US 7399573 B2
The negative resist compositions especially suitable for electron beam-based lithographic processes are obtained by using a polymeric component containing first silsesquioxane moieties functionalized with a first reactive group having a first crosslinking reactivity and a first dissolution rate in aqueous alkaline solutions, and second silsesquioxane moieties functionalized with a second reactive group having a second crosslinking reactivity and a second dissolution rate in aqueous alkaline solutions, said reactivities being different from one another and said dissolution rates being different from one another. These negative resists enable improved negative lithographic processes, especially in the context of mask-making and direct-write techniques using electron beam lithography. The negative resists are also useful more generally in methods of forming patterned material features and advantageously show reduced incidence of image collapse at smaller groundrules.
1. A method of making a patterned material feature on a substrate, said method comprising:
(a) providing a material surface on a substrate,
(b) providing a layer of negative resist over said surface, said negative resist comprising (i) a polymeric component containing first silsesquioxane moieties functionalized with a first reactive group having a first crosslinking reactivity and a first dissolution rate in aqueous alkaline solutions, and second silsesquioxane moieties functionalized with a second reactive group having a second crosslinking reactivity and a second dissolution rate in aqueous alkaline solutions, said reactivities being different from one another and said dissolution rates being different from one another, (ii) a crosslinking component, and (iii) a radiation-sensitive acid generator,
(c) patternwise exposing portions of said resist to imaging radiation,
(d) removing resist except for said exposed portions to form spaces defined by remaining exposed portions of said resist layer, and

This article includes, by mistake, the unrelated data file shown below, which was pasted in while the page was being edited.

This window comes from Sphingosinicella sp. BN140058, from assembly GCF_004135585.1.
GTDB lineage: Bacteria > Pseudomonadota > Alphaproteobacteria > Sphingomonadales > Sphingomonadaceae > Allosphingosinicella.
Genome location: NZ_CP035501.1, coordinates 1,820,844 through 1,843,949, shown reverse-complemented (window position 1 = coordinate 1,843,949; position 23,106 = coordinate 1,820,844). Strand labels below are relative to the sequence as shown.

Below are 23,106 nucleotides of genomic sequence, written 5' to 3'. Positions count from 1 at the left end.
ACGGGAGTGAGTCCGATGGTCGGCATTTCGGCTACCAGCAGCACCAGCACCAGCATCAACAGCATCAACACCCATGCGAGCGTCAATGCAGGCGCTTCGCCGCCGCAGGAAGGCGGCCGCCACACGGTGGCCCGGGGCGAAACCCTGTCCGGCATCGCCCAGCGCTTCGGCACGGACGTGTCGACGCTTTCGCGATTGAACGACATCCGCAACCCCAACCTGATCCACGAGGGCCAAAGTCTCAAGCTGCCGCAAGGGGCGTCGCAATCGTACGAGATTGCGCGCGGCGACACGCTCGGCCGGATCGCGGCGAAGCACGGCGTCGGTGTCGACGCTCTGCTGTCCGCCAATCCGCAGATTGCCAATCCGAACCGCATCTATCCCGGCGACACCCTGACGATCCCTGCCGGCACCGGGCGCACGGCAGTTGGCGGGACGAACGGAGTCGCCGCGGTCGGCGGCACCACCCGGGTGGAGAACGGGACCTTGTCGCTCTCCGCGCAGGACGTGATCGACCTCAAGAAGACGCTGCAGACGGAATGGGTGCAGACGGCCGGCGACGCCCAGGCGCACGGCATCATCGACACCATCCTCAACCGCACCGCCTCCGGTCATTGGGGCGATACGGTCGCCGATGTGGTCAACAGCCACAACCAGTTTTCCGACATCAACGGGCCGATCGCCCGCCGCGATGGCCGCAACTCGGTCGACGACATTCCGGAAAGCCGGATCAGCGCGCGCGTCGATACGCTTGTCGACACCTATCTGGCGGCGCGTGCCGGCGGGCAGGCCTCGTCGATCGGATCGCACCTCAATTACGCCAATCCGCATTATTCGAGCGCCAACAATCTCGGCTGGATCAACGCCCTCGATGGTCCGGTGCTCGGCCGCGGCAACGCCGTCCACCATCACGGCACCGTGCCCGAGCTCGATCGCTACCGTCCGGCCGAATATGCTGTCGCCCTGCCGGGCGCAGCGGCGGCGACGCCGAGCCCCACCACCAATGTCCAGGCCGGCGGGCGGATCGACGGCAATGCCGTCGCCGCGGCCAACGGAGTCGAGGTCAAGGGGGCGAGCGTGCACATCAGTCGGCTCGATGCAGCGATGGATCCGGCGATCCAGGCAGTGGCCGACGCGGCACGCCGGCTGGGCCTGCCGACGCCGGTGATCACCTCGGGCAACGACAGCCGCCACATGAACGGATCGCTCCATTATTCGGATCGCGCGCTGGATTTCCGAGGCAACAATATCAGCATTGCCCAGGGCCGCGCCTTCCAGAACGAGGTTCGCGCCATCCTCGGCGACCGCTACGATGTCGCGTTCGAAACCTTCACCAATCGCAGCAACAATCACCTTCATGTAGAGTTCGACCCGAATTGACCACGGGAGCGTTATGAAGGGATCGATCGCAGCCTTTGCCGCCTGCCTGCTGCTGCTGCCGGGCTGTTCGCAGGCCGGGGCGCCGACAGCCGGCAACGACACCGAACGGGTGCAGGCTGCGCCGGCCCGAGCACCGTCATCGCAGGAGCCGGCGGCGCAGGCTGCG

(e) removing or ion implanting portions of said material at said spaces, thereby forming said patterned material feature.
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This invention was made with Government support under Contract No. N-66001-00-C-8083 awarded by the Dept. of the United States Navy, Space and Warfare Systems Center. The Government has certain rights in this invention.
In the microelectronics industry as well as in other industries involving construction of microscopic structures (e.g. micromachines, magnetoresistive heads, etc.), lithography is used to obtain patterned structures of various materials such as insulators, semiconductors and/or metals in a sequence leading to the achievement of the desired structure.
Most lithographic processes (excluding so-called direct-write techniques) typically employ some type of patterned mask through which the imaging radiation is projected onto the resist material to be patterned on the substrate of interest. Typically, the mask itself is formed by a lithographic technique such as direct-write electron beam lithography or in some instances by projection UV lithography (especially deep UV—248 nm) using an appropriate resist material. Typically, the mask comprises a patterned metal layer(s) (e.g., chromium) on a quartz plate (or other transparent plate).
The introduction of chemically amplified (CA) resist for electron beam lithography has reduced the writing time dramatically for mask making, however, for low pattern density circuitry, it would still take a long time to write the images using positive resist. Therefore, it is more desirable to have negative tone system for electron beam lithography. Most traditional negative tone CA resists are using phenolic polymers as base resin. Phenolic systems are usually too high in dissolution rate in the 0.263N TMAH developer that has become standard in the industry. Other known negative resist systems are often prone to excessive microbridging.
Thus, there is a need for improved negative tone resist compositions especially suitable for electron beam lithography, as well as for lithographic processes employing such resists to create patterned material features, especially in the context of making lithographic masks.
The invention provides improved resists for negative tone lithography, especially for electron beam lithography. The resist compositions of the invention are generally characterized by the presence of an imaging polymer having a silsesquioxane backbone polymer with pendant groups having different crosslinking reactivity and base solubility. The pendant groups may be present on a single silsesquioxane backbone polymer or may be present as a blend of silsesquioxane polymers. The resists of the invention advantageously provide improved dissolution characteristics which enable their use as negative tone resist in electron beam lithography applications with minimal or no microbridging.